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FERENCZ KAZINCZY (1759-1831)

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Originally appearing in Volume V15, Page 705 of the 1911 Encyclopedia Britannica.
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FERENCZ KAZINCZY (1759-1831), Hungarian author, the most indefatigable agent in the regeneration of the Magyar language and literature at the end of the 18th and beginning of the 19th century, was born on the 27th of October 1759, at Er-Semlyen, in the county of Bihar, Hungary. He studied law at Kassa and Eperies, and in Pest, where he also obtained a thorough knowledge of French and German literature, and made the acquaintance of Gideon Raday, who allowed him the use of his library. In 1784 Kazinczy became subnotary for the county of Abaf1j; and in 1786 he was nominated inspector of schools at Kassa. There he began to devote himself to the restoration of the Magyar language and literature by translations from classical foreign works, and by the augmentation of the native vocabulary from ancient Magyar sources. In 1788, with the assistance of Bar6ti Szabo and John Bacsanyi, he started at Kassa the first Magyar literary magazine, Magyar Muzeum; the Orpheus, which succeeded it in 1790, was his own creation. Although, upon the accession of Leopold II., Kazinczy, as a non-Catholic, was obliged to resign his post at Kassa, his literary activity in no way decreased. He not only assisted Gideon Raday in the establishment and direction of the first Magyar dramatic society, but enriched the repertoire with several translations from foreign authors. His Hamlet, which first appeared at Kassa in 1790, is a rendering from the German version of Schroder. Implicated in the democratic conspiracy of the abbot Martinovics, Kazinczy was arrested on the 14th of December 1794, and condemned to death; but the sentence was commuted to imprisonment. He was released in 1801, and shortly afterwards married Sophia Torok, daughter of his former patron, and retired to his small estate at Szephalom or " Fairhill," near Sctor-Ujhely, in the county of Zemplen. In 1828 he took an active part in the conferences held for the establishment of the Hungarian academy in the historical section of which he became the first corresponding member. He died of Asiatic cholera, at Szephalom, on the 22nd of August 1831. Kazinczy, although possessing great beauty of style, cannot be regarded as a powerful and original thinker; his fame is chiefly due to the felicity of his translations from the masterpieces of Lessing, Goethe, Wieland, Klopstock, Ossian, La Rochefoucauld, Marmontel, Moliere, Metastasio, Shakespeare, Sterne, Cicero, Sallust, Anacreon, and many others. He also edited the works of Baroczy (Pest, 1812, 8 vols.) and of the poet Zrinyi (1817, 2 vols.), and the poems of Dayka (1813, 3 vols.) and of John Kis, (1815, 3 vols.). A collective edition of his works (Szep Literatura), consisting for the most part of translations, was published at Pest, 1814-1816, in 9 vols. His original productions (Eredeti Mukdi), largely made up of letters, were edited by Joseph Bajza and Francis Toldy at Pest, 1836-1845, in 5 vols. Editions of his poems appeared in 1858 and in 1863.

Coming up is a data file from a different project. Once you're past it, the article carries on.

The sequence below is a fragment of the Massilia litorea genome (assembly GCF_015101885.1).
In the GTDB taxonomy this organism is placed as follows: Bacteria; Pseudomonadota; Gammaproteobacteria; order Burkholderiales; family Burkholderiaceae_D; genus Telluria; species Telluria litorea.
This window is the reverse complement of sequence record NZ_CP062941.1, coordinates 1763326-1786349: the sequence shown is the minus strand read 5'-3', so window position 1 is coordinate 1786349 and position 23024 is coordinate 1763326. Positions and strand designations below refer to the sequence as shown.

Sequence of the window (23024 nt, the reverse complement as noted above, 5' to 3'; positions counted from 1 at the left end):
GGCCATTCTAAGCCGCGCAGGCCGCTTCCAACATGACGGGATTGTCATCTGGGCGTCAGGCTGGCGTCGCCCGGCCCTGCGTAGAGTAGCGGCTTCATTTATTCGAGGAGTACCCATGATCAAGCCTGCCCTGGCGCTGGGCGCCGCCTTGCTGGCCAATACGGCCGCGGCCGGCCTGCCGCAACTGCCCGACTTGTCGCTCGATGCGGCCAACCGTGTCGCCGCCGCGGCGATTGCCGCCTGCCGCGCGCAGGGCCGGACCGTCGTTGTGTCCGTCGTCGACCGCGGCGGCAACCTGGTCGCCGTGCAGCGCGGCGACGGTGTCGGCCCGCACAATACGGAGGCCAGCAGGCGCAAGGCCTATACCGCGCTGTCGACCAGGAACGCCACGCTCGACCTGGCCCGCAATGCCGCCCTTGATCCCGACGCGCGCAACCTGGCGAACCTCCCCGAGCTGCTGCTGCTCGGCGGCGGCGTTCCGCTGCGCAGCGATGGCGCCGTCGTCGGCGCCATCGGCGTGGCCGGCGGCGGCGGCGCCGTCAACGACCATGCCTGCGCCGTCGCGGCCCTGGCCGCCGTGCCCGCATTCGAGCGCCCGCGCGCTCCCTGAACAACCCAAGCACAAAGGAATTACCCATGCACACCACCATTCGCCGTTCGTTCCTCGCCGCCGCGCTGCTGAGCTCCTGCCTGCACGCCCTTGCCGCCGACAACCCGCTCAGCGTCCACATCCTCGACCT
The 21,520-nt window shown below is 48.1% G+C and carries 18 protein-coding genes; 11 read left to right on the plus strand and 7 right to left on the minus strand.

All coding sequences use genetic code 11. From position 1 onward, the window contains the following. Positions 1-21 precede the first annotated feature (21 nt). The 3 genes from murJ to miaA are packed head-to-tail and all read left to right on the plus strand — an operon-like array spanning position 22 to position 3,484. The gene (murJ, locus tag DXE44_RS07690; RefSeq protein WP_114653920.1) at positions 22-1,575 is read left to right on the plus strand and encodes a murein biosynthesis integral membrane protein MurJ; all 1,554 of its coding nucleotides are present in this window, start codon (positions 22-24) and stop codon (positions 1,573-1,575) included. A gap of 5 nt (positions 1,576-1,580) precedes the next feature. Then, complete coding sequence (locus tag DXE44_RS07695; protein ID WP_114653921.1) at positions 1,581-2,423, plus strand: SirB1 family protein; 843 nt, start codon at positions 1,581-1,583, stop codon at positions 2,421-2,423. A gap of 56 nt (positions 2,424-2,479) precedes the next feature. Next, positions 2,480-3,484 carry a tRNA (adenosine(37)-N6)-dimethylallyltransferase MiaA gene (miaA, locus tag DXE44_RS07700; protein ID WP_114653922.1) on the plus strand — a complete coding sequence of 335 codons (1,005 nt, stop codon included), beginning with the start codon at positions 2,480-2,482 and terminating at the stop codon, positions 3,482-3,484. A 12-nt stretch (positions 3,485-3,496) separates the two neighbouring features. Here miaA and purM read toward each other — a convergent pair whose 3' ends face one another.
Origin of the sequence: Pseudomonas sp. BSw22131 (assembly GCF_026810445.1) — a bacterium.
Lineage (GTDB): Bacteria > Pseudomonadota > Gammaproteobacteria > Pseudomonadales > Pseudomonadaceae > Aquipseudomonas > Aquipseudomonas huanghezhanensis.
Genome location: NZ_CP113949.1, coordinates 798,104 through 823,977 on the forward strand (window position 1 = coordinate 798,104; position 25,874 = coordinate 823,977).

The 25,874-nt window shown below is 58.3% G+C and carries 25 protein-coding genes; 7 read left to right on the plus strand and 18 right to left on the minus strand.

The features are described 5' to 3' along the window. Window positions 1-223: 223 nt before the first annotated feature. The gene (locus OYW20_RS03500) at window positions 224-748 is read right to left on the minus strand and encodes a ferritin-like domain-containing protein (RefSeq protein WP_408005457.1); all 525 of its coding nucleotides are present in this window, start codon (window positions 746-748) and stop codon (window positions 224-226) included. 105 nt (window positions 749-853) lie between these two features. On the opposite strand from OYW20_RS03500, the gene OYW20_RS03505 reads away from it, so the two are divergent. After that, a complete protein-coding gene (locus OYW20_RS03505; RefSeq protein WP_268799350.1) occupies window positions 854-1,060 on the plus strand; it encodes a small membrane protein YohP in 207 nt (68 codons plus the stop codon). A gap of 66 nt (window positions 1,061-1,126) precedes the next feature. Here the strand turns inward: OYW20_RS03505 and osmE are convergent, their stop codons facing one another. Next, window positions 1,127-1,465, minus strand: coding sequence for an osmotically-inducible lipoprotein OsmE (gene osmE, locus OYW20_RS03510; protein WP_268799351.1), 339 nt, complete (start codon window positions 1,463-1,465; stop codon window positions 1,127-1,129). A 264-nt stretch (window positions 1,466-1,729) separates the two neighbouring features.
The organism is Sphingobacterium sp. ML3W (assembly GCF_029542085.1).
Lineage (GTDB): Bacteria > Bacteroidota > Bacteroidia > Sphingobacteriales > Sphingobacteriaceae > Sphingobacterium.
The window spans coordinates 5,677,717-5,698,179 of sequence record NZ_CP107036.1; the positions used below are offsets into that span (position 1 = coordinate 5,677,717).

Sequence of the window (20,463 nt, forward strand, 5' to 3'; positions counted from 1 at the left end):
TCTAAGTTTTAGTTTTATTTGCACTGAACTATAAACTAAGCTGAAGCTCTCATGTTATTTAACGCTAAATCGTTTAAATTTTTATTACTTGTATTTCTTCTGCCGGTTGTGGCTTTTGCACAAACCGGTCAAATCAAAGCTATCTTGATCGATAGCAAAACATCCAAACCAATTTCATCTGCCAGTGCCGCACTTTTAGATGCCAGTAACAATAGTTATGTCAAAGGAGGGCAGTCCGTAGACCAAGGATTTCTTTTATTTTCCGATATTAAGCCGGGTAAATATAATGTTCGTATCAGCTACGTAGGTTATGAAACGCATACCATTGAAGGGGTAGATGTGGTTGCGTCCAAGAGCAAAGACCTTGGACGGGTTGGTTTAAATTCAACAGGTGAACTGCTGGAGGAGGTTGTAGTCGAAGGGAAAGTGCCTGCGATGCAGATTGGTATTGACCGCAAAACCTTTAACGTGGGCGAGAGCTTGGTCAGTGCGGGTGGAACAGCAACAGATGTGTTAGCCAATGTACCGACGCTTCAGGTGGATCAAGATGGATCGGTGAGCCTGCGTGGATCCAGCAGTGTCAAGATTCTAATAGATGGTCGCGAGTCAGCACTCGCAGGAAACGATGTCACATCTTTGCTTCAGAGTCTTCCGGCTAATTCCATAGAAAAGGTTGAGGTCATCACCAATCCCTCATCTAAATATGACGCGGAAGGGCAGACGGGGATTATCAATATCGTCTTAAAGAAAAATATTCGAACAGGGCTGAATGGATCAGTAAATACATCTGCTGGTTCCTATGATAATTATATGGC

End of Article: FERENCZ KAZINCZY (1759-1831)
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